Comparison of Pain Score Reduction Using Triamcinolone vs. Betamethasone in Transforaminal Epidural Steroid Injections for Lumbosacral Radicular Pain

Zachary McCormick*, David J. Kennedy, Cynthia Garvan, Evan Rivers, Kate Temme, Shana Margolis, Emily Zander, Ashley Rohr, Matthew C. Smith, Christopher Plastaras

*Corresponding author for this work

Research output: Contribution to journalArticlepeer-review

14 Scopus citations

Abstract

Objective: Although the comparative efficacy of particulate vs. nonparticulate steroids for the treatment of radicular pain with transforaminal epidural steroid injection has been investigated, there is minimal literature comparing particulate steroids. The authors aimed to determine whether transforaminal epidural steroid injection with triamcinolone or betamethasone, two particulate corticosteroids, more effectively reduces lumbosacral radicular pain. Design: This is a longitudinal cohort study of 1021 patients (1568 transforaminal epidural steroid injections) who received betamethasone or triamcinolone between January 2006 and October 2007 in an academic spine center. The frequency of greater than 50% pain reduction was compared between groups. Results: This study included 42.4% (433) male and 57.6% (588) female patients, with a mean (SD) age of 54.1 (16.7) yrs. Betamethasone and triamcinolone were used in 78.8% (1235) and 21.2% (333) of subjects, respectively. Significantly more patients who received triamcinolone (44.4% [95% confidence interval, 36.2%-52.8%]) experienced greater than 50% pain reduction at short-term follow-up (1-4 wks) compared with patients who received betamethasone (26.8% [95% confidence interval, 22.7%-31.4%]). Conclusions: Patients who received transforaminal epidural steroid injection with triamcinolone reported more frequent pain relief of greater than 50% at short-term follow-up compared with those who received betamethasone. These findings further develop the literature on comparative effectiveness in epidural steroid injections. However, given the exploratory and retrospective nature of this investigation, further study is needed.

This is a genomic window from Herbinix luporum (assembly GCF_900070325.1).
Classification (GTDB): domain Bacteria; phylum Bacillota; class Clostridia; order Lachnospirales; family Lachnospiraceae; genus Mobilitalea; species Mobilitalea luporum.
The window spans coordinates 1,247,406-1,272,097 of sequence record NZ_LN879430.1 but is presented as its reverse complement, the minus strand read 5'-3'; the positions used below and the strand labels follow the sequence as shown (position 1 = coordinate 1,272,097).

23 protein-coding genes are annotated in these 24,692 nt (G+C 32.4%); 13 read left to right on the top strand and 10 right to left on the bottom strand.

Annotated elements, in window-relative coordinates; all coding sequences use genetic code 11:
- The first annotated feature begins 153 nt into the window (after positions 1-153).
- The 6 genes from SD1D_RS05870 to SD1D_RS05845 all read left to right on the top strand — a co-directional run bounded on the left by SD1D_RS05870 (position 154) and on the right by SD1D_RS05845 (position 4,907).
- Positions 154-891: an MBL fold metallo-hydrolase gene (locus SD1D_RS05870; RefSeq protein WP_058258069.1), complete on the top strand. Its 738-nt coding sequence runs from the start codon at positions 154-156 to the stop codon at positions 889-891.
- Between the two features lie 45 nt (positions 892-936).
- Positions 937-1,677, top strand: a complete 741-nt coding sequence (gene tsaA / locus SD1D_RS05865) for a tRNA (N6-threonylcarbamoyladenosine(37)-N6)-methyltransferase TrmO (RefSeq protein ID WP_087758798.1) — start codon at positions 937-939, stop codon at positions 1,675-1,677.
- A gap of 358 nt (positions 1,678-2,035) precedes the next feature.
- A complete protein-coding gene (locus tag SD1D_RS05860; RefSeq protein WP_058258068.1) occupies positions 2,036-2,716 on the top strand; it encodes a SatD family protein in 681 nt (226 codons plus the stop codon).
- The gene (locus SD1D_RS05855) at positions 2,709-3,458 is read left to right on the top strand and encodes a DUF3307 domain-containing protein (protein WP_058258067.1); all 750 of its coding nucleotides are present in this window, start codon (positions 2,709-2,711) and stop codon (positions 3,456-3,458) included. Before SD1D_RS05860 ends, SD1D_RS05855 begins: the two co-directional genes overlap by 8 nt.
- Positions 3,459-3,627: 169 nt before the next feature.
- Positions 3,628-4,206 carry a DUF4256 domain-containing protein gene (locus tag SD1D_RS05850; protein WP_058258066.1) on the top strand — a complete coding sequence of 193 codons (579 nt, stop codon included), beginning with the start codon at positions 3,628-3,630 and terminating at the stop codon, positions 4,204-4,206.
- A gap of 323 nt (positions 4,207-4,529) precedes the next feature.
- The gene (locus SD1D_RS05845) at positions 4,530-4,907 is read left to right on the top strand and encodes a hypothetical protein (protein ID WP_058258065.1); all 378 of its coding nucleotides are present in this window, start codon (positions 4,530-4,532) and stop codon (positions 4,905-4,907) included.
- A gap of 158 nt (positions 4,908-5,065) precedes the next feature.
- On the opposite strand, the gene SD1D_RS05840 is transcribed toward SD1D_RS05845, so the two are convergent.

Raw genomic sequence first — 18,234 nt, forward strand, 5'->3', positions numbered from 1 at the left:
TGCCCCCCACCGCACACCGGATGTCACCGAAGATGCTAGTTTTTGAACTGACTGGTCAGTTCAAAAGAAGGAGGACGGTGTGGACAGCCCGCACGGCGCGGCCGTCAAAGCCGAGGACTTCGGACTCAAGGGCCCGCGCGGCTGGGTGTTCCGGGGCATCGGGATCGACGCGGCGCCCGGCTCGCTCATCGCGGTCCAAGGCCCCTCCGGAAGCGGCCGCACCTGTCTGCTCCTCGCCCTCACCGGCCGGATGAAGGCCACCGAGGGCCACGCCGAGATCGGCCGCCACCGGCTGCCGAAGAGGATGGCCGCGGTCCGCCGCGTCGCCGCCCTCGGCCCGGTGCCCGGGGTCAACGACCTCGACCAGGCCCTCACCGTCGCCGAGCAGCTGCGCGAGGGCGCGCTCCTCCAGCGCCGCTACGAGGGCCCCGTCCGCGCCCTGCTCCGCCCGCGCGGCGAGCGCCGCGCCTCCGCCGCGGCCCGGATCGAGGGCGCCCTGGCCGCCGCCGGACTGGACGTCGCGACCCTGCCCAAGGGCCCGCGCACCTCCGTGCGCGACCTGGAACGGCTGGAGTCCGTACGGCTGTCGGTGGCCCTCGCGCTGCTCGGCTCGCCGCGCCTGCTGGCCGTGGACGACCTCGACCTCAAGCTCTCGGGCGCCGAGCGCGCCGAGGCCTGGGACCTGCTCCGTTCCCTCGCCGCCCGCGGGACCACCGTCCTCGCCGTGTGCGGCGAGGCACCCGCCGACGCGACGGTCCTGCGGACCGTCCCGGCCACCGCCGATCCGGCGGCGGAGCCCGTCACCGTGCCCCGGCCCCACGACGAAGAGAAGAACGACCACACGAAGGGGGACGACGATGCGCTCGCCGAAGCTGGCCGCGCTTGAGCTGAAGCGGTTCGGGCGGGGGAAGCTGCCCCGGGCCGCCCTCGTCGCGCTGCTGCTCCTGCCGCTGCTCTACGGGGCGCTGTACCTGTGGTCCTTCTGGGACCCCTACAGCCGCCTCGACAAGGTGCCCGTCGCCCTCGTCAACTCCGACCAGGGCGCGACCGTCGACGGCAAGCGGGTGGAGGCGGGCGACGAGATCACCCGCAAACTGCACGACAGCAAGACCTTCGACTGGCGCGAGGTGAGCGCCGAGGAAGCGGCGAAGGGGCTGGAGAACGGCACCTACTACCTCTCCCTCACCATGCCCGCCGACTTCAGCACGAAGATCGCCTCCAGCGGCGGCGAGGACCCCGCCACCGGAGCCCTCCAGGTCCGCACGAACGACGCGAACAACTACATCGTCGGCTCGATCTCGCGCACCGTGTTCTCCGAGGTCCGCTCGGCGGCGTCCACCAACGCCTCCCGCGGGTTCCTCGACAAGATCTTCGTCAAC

Original languageEnglish (US)
Pages (from-to)1058-1064
Number of pages7
JournalAmerican Journal of Physical Medicine and Rehabilitation
Volume94
Issue number12
DOIs
StatePublished - Dec 1 2015

Keywords

  • Epidural Steroid Injection
  • Lumbar
  • Outcomes
  • Radicular Pain

ASJC Scopus subject areas

  • Physical Therapy, Sports Therapy and Rehabilitation
  • Rehabilitation

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